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Green Materials: NEC launches cellulosic bioplastic; Lanxess PA range features fibres from waste glass

NEC launches cellulosic bioplastic

Japanese firm NEC Corporation's wholly owned subsidiary NEC Platforms has begun global sales of NeCycle cellulosic, a bioplastic that contains approximately 50% non-edible plant ingredients and biodegrades in natural environments in approximately four years. NeCycle is made up of cellulose, a non-edible plant resource obtained from woods, rice straw, etc., and safe ingredients, while featuring environmentally friendly properties, such as long-term degradability in the ocean, and having durability that is applicable to a wide range of products. NEC has an accomplished record of researching and developing this material, and is now beginning mass production and sales of this material through NEC Platforms.

NEC was among the first organisations to begin addressing problems associated of waste with plastics, and has been developing alternative materials since the early 2000s.

Recently, NEC Platforms succeeded in mass production of NeCycle by making improvements to its properties such as durability and establishing a manufacturing and quality assurance system. NEC Platforms will propose optimal component shapes, moulding conditions, and mould designs for NeCycle, while expanding sales of pellets and moulded components for interior products, automotive products, and office automation equipment that emphasise environmental and decorative properties. First, NEC Platforms will start with products that require a high level of added value and environmental friendliness, while planning expansion of business scale and aiming for annual sales of US$46 million in FY2025.

NeCycle expresses black colors that are deep and warm, similar to lacquer, and have a high-grade feeling without going through the coating process, says the firm. Since the coating process is no longer necessary, the degree of flexibility of product shape and mass productivity are improved.

Lanxess PA range features fibres from waste glassa

Meanwhile, in other news, German specialty chemicals company Lanxess is increasingly making use of recycled raw materials in the production of its thermoplastic compounds and composites. Its Durethan ECOBKV30H2.0, ECOBKV35H2.0 and ECOBKV60XF are the most recent examples of products made in line with this strategy.

Recycled fibres manufactured from waste glass make up 30%, 35% and 60% by weight respectively of these three new polyamide (PA) 6 compounds. Ecocycle, an independent inspection company, has examined the amount of recycled material in each compound and the long-term use of the glass waste stream using the mass balance method and awarded an ecoloop certificate in accordance with ISO 14021:2016. The glass comes from waste left over from glass fibre production (post-industrial recycling).

The mass balance approach is derived from an initiative launched by the non-profit Ellen MacArthur Foundation and is employed by companies around the world, including a number of plastic producers, for chemical recycling of post-industrial and post-consumer waste. With this process, recycled raw materials are incorporated into production together with the petrochemical or mineral feedstocks commonly used otherwise and then arithmetically allocated to the end product. The basic principle is similar to the way in which environmentally friendly electricity or gas is fed into the electricity grid or gas network. The amount of sustainably produced energy in the electricity grid rises with demand, although it is not possible to make any physical distinction between the sources of energy at single-household level.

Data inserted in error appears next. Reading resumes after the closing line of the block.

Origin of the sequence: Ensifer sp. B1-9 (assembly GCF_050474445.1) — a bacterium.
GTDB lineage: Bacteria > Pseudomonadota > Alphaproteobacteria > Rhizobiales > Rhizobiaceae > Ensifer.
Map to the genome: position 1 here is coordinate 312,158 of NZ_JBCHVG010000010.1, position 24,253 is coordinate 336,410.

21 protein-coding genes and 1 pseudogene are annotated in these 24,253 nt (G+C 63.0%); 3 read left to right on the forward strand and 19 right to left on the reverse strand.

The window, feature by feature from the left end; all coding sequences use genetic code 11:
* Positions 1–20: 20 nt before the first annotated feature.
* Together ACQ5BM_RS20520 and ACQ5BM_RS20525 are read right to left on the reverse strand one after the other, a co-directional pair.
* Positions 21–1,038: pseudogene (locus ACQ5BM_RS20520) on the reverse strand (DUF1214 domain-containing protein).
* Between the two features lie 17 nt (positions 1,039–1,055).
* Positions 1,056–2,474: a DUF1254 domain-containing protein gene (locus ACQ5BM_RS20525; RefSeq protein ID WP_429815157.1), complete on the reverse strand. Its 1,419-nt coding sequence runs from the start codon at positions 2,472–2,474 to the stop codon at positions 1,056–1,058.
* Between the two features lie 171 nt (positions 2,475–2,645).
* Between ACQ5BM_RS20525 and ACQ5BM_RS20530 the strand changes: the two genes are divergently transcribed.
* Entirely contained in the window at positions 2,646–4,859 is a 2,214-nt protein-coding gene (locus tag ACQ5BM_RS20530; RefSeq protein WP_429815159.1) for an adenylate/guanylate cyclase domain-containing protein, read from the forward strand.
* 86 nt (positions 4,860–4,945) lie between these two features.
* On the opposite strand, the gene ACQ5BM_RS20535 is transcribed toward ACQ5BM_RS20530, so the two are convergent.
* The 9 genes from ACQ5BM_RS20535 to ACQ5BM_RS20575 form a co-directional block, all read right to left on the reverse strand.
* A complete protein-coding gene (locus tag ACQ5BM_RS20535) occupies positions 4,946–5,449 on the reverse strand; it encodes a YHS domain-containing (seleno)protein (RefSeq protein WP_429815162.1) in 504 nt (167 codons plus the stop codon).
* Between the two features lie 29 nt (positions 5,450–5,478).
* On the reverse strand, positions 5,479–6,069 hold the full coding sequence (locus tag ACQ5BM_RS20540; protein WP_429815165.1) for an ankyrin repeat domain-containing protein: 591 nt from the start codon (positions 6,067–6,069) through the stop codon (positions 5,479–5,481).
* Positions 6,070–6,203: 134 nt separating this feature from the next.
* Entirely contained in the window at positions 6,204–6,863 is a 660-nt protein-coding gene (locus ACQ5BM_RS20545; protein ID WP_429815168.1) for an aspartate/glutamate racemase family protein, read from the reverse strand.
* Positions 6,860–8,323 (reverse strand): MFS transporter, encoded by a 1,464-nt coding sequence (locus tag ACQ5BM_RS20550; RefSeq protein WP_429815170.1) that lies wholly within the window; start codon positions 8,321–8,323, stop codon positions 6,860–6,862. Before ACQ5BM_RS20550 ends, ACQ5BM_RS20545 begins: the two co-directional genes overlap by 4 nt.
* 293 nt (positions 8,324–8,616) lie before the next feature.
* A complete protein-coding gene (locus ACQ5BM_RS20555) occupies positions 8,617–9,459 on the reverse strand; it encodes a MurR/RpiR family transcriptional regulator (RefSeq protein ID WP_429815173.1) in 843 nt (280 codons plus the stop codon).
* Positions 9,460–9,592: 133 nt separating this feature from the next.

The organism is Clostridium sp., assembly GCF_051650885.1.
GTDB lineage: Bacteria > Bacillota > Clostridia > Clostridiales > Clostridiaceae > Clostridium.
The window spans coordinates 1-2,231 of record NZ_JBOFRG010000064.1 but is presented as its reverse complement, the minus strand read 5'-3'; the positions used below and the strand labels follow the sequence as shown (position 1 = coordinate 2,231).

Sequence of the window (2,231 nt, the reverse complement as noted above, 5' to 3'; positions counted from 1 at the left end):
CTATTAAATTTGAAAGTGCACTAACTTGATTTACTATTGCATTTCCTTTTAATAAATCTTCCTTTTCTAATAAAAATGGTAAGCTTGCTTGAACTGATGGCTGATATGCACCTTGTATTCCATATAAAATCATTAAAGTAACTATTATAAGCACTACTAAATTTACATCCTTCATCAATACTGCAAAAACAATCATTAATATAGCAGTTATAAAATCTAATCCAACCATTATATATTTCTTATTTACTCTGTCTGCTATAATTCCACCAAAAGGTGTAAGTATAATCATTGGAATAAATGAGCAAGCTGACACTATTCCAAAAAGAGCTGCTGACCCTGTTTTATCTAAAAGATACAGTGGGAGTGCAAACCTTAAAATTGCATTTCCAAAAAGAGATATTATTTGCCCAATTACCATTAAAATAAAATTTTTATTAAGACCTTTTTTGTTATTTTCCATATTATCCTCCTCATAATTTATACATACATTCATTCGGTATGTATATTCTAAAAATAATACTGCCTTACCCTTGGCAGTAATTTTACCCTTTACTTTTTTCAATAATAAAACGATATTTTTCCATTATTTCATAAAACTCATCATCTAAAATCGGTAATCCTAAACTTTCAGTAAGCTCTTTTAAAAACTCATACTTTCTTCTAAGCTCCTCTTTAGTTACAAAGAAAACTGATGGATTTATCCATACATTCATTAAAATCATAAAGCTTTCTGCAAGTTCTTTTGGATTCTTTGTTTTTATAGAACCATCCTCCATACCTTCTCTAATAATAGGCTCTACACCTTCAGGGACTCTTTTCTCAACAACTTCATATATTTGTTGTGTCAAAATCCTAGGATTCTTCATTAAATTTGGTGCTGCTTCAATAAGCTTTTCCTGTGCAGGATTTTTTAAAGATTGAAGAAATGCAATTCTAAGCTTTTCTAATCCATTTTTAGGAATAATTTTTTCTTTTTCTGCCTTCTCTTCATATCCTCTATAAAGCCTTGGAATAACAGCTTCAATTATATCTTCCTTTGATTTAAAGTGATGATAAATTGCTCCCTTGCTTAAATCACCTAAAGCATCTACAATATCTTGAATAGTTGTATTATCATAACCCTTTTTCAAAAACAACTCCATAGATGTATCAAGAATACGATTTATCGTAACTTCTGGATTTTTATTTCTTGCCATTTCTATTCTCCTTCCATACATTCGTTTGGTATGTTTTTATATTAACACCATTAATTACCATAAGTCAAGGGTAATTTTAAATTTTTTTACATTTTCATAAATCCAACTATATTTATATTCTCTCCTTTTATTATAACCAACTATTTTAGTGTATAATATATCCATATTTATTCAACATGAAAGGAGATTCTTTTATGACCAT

One point in the mass balance method’s favoUr is that the characteristics of the finished product – such as a PA compound reinforced with recycled waste glass fibres – are identical to those of virgin quality material. In other words, using the method does not mean sacrificing any product characteristics.

Lanxess’s High Performance Materials (HPM) business unit’s primary target for the three new compounds is the automotive industry, suitable for manufacturing structural components such as front ends, pedal bearing brackets and A, B and C-pillars, as well as lightweight battery trays for electric vehicles.

HPM is going to be gradually increasing the number of ECO product types certified in accordance with the mass balance method. For example, it is planning to launch a new PA6 with a glass fibre content of 30% and a reduced carbon footprint. The caprolactam required to produce this more environmentally friendly PA6 is based on a selection of petrochemical raw materials which support this concern.

HPM is not currently using waste glass fibres from end-of-life components (known as post-consumer recycling), but does view them as a particularly sustainable raw material for use in manufacturing new glass fibres. After all, they do offer similar benefits as the domestic collection and recycling of glass containers, which have been practiced successfully for quite some time. Waste glass melts at lower temperatures than the raw materials used in manufacturing glass fibres. It therefore makes it possible to save energy and thus lower CO2 emissions.“


(IMA)


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